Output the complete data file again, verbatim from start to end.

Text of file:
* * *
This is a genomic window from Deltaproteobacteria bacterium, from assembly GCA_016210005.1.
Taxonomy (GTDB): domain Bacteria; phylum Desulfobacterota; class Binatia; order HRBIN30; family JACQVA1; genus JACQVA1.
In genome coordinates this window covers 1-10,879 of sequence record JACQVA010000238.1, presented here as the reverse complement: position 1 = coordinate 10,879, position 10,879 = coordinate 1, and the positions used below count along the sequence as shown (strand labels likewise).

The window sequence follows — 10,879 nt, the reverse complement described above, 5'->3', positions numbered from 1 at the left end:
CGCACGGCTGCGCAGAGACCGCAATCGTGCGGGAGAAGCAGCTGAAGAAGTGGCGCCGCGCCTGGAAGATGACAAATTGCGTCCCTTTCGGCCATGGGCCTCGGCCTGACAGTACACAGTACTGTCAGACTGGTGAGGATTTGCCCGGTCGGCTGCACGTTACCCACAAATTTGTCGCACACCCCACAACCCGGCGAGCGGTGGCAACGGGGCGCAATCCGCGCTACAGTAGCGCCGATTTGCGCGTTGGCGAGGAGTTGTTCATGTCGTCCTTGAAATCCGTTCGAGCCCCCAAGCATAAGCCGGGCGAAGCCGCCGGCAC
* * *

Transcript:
This is a genomic window from Deltaproteobacteria bacterium, from assembly GCA_016210005.1.
Taxonomy (GTDB): domain Bacteria; phylum Desulfobacterota; class Binatia; order HRBIN30; family JACQVA1; genus JACQVA1.
In genome coordinates this window covers 1-10,879 of sequence record JACQVA010000238.1, presented here as the reverse complement: position 1 = coordinate 10,879, position 10,879 = coordinate 1, and the positions used below count along the sequence as shown (strand labels likewise).

The window sequence follows — 10,879 nt, the reverse complement described above, 5'->3', positions numbered from 1 at the left end:
CGCACGGCTGCGCAGAGACCGCAATCGTGCGGGAGAAGCAGCTGAAGAAGTGGCGCCGCGCCTGGAAGATGACAAATTGCGTCCCTTTCGGCCATGGGCCTCGGCCTGACAGTACACAGTACTGTCAGACTGGTGAGGATTTGCCCGGTCGGCTGCACGTTACCCACAAATTTGTCGCACACCCCACAACCCGGCGAGCGGTGGCAACGGGGCGCAATCCGCGCTACAGTAGCGCCGATTTGCGCGTTGGCGAGGAGTTGTTCATGTCGTCCTTGAAATCCGTTCGAGCCCCCAAGCATAAGCCGGGCGAAGCCGCCGGCAC